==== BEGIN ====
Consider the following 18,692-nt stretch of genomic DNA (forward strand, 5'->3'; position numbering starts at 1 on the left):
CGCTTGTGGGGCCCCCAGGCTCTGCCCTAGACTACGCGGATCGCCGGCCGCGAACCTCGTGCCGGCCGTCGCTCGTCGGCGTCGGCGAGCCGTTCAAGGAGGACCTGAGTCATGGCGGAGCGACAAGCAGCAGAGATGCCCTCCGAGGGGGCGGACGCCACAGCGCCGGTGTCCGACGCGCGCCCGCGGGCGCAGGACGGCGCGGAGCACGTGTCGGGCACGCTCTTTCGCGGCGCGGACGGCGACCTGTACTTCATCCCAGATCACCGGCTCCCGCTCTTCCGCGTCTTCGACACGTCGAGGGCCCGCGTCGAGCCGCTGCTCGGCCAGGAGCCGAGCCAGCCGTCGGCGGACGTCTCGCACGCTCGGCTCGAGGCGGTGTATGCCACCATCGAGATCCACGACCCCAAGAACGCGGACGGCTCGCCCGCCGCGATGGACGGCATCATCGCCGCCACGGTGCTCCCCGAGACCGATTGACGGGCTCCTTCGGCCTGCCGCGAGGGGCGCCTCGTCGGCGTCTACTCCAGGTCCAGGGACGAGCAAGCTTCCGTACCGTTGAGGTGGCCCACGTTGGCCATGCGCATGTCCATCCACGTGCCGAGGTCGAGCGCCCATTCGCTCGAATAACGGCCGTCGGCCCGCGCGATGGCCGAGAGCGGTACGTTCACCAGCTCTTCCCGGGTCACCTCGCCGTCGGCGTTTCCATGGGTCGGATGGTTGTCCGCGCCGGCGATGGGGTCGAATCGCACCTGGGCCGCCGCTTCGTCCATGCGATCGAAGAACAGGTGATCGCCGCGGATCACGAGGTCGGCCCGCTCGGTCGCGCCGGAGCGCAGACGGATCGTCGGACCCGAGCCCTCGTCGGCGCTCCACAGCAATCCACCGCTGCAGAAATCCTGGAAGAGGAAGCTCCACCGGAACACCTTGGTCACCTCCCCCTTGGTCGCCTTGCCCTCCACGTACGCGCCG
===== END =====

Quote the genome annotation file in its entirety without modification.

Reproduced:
Consider the following 18,692-nt stretch of genomic DNA (forward strand, 5'->3'; position numbering starts at 1 on the left):
CGCTTGTGGGGCCCCCAGGCTCTGCCCTAGACTACGCGGATCGCCGGCCGCGAACCTCGTGCCGGCCGTCGCTCGTCGGCGTCGGCGAGCCGTTCAAGGAGGACCTGAGTCATGGCGGAGCGACAAGCAGCAGAGATGCCCTCCGAGGGGGCGGACGCCACAGCGCCGGTGTCCGACGCGCGCCCGCGGGCGCAGGACGGCGCGGAGCACGTGTCGGGCACGCTCTTTCGCGGCGCGGACGGCGACCTGTACTTCATCCCAGATCACCGGCTCCCGCTCTTCCGCGTCTTCGACACGTCGAGGGCCCGCGTCGAGCCGCTGCTCGGCCAGGAGCCGAGCCAGCCGTCGGCGGACGTCTCGCACGCTCGGCTCGAGGCGGTGTATGCCACCATCGAGATCCACGACCCCAAGAACGCGGACGGCTCGCCCGCCGCGATGGACGGCATCATCGCCGCCACGGTGCTCCCCGAGACCGATTGACGGGCTCCTTCGGCCTGCCGCGAGGGGCGCCTCGTCGGCGTCTACTCCAGGTCCAGGGACGAGCAAGCTTCCGTACCGTTGAGGTGGCCCACGTTGGCCATGCGCATGTCCATCCACGTGCCGAGGTCGAGCGCCCATTCGCTCGAATAACGGCCGTCGGCCCGCGCGATGGCCGAGAGCGGTACGTTCACCAGCTCTTCCCGGGTCACCTCGCCGTCGGCGTTTCCATGGGTCGGATGGTTGTCCGCGCCGGCGATGGGGTCGAATCGCACCTGGGCCGCCGCTTCGTCCATGCGATCGAAGAACAGGTGATCGCCGCGGATCACGAGGTCGGCCCGCTCGGTCGCGCCGGAGCGCAGACGGATCGTCGGACCCGAGCCCTCGTCGGCGCTCCACAGCAATCCACCGCTGCAGAAATCCTGGAAGAGGAAGCTCCACCGGAACACCTTGGTCACCTCCCCCTTGGTCGCCTTGCCCTCCACGTACGCGCCG